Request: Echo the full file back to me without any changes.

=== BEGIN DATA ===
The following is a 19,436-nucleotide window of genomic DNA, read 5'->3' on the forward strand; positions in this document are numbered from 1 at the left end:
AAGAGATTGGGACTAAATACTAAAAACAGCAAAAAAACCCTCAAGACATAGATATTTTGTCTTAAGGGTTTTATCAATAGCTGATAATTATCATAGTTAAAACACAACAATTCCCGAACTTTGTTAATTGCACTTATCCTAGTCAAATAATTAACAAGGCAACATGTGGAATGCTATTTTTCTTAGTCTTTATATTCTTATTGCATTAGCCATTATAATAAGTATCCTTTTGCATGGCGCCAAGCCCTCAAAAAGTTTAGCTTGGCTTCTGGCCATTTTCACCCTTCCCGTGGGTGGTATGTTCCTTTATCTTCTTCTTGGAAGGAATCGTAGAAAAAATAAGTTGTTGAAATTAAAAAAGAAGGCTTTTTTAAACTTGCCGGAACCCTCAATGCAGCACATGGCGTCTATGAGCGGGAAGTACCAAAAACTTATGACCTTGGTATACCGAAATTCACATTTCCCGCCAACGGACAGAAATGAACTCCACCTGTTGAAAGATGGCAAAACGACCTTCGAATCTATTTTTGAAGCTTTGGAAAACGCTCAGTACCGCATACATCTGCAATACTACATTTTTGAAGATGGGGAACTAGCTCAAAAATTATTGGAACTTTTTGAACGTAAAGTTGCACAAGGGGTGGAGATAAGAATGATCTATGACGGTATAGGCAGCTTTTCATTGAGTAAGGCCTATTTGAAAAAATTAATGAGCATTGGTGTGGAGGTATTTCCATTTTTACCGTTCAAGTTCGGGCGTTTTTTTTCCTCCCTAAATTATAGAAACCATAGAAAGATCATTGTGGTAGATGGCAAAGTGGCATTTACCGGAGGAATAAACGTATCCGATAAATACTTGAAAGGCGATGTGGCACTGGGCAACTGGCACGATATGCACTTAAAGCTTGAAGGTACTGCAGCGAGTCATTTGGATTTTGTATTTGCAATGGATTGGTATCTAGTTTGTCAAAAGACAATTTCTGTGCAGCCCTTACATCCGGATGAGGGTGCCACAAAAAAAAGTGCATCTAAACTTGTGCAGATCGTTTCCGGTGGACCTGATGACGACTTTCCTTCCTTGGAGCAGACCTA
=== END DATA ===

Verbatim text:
The following is a 19,436-nucleotide window of genomic DNA, read 5'->3' on the forward strand; positions in this document are numbered from 1 at the left end:
AAGAGATTGGGACTAAATACTAAAAACAGCAAAAAAACCCTCAAGACATAGATATTTTGTCTTAAGGGTTTTATCAATAGCTGATAATTATCATAGTTAAAACACAACAATTCCCGAACTTTGTTAATTGCACTTATCCTAGTCAAATAATTAACAAGGCAACATGTGGAATGCTATTTTTCTTAGTCTTTATATTCTTATTGCATTAGCCATTATAATAAGTATCCTTTTGCATGGCGCCAAGCCCTCAAAAAGTTTAGCTTGGCTTCTGGCCATTTTCACCCTTCCCGTGGGTGGTATGTTCCTTTATCTTCTTCTTGGAAGGAATCGTAGAAAAAATAAGTTGTTGAAATTAAAAAAGAAGGCTTTTTTAAACTTGCCGGAACCCTCAATGCAGCACATGGCGTCTATGAGCGGGAAGTACCAAAAACTTATGACCTTGGTATACCGAAATTCACATTTCCCGCCAACGGACAGAAATGAACTCCACCTGTTGAAAGATGGCAAAACGACCTTCGAATCTATTTTTGAAGCTTTGGAAAACGCTCAGTACCGCATACATCTGCAATACTACATTTTTGAAGATGGGGAACTAGCTCAAAAATTATTGGAACTTTTTGAACGTAAAGTTGCACAAGGGGTGGAGATAAGAATGATCTATGACGGTATAGGCAGCTTTTCATTGAGTAAGGCCTATTTGAAAAAATTAATGAGCATTGGTGTGGAGGTATTTCCATTTTTACCGTTCAAGTTCGGGCGTTTTTTTTCCTCCCTAAATTATAGAAACCATAGAAAGATCATTGTGGTAGATGGCAAAGTGGCATTTACCGGAGGAATAAACGTATCCGATAAATACTTGAAAGGCGATGTGGCACTGGGCAACTGGCACGATATGCACTTAAAGCTTGAAGGTACTGCAGCGAGTCATTTGGATTTTGTATTTGCAATGGATTGGTATCTAGTTTGTCAAAAGACAATTTCTGTGCAGCCCTTACATCCGGATGAGGGTGCCACAAAAAAAAGTGCATCTAAACTTGTGCAGATCGTTTCCGGTGGACCTGATGACGACTTTCCTTCCTTGGAGCAGACCTA